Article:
Selenium test suite to add mobile apps

Version 2.0 of the application testing suite will support iPhone and Android apps, with BlackBerry and Windows Phone 7 capabilities to follow

Selenium 2.0, an upgrade to the popular open source Web application testing toolset, is anticipated for release this summer, featuring accommodations for mobile platforms and architectural improvements, its creator said on Tuesday.

The upgrade is set to support testing of Web applications that run on Apple iPhone and Google Android devices, said Jason Huggins, who first built Selenium in 2004. Some time after the 2.0 release, Selenium builders hope to add Web application testing for Research in Motion BlackBerry and Microsoft Windows Phone 7 devices. Testing of native device applications also is on the long-term roadmap for Selenium. "I think it makes sense for us to expand, to be able to do native apps," said Huggins, who is attending Selenium Conference 2011 in San Francisco this week. Version 2.0 already has been in a beta test phase.

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Downloadable at the Selenium website, the suite of tools automates Web testing across many platforms, with multiple browsers and operating systems supported. It debuted when the majority of application development was for Web applications and has been geared to testing applications running in desktop browsers. "I think we're witnessing a similar shift now to mobile," said Huggins.

Architectural enhancements in version 2.0 will enable Selenium to better deal with testing areas, such as accommodating password popups or security warnings. "There's a lot of under-the-hood cleaning that we've done," said Huggins, who is co-founder and CTO at Sauce Labs, which offers a cloud-based version of Selenium called Sauce On Demand.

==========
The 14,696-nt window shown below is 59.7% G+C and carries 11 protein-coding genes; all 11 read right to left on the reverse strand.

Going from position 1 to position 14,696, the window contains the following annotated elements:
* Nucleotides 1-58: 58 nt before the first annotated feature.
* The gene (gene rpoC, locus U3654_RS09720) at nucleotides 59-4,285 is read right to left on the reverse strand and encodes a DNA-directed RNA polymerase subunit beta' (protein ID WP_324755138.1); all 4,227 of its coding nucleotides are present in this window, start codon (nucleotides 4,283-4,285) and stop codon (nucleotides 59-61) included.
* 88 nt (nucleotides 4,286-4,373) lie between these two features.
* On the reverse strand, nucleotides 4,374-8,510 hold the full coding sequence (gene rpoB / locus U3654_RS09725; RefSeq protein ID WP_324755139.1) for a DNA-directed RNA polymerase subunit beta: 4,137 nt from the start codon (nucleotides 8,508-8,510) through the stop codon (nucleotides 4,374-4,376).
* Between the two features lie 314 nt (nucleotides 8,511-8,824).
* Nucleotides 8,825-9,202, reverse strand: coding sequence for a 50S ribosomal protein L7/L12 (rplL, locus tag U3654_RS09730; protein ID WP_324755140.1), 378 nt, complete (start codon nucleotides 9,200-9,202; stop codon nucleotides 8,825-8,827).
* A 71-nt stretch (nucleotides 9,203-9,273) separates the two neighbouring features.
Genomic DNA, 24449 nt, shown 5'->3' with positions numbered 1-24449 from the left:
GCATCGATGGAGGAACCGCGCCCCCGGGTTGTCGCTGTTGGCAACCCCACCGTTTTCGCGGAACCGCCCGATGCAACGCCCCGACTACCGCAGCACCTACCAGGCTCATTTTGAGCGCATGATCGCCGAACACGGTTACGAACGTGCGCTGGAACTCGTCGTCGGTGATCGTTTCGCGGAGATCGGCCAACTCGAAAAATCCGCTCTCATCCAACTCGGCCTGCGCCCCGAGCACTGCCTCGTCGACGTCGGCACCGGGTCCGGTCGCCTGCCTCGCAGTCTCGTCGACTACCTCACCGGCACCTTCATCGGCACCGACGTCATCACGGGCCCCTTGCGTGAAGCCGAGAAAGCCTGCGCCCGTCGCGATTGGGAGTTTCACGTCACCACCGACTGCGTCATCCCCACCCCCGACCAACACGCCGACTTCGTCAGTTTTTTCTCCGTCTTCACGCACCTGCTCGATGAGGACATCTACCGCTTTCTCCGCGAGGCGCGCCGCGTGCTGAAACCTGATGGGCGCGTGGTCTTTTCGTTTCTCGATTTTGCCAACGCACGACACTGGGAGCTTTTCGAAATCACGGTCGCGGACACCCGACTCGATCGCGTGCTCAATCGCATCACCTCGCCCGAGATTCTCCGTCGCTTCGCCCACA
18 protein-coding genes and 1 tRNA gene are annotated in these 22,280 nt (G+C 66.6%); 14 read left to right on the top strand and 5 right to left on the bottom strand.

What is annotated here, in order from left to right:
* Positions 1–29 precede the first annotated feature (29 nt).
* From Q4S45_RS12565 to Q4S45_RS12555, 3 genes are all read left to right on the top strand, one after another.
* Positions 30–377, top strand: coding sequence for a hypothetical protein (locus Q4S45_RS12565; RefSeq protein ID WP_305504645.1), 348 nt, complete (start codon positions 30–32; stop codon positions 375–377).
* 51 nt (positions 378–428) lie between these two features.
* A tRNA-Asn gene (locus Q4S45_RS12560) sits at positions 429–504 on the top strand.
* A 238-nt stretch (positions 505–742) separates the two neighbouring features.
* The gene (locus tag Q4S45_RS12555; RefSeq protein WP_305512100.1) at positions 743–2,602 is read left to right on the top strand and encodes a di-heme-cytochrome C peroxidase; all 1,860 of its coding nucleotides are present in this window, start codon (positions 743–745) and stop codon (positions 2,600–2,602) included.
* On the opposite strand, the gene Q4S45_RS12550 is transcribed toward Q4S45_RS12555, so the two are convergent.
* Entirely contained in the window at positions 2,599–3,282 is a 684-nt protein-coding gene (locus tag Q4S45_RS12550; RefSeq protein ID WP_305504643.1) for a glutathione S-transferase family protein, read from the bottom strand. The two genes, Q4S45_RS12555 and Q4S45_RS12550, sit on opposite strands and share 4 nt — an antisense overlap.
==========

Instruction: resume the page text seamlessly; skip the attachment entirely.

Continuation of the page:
Selenium serves as an alternative to traditional testing tools with expensive licensing fees, said conference attendee Andrew Kemp, product manager for Twist, at ThoughtWorks. Twist is a tool that supplements Selenium, adding capabilities like test suite maintenance. "[Selenium] is more accessible [than commercial tools]. It means that teams work on tests," rather than testing restricted to just the testing teams, Kemp said.

Selenium was so named because Huggins, dissatisfied with testing tools on the market, was seeking a name that would position the product as an alternative to Mercury Interactive QuickTest Professional commercial testing software. The name, Selenium, was selected because selenium mineral supplements serve as a cure for mercury poisoning, Huggins explained.

This article, "Selenium test suite to add mobile apps," was originally published at InfoWorld.com. Follow the latest developments in business technology news and get a digest of the key stories each day in the InfoWorld Daily newsletter. For the latest developments in business technology news, follow InfoWorld.com on Twitter.

Read more about application development in InfoWorld's Application Development Channel.

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Paul Krill

InfoWorld

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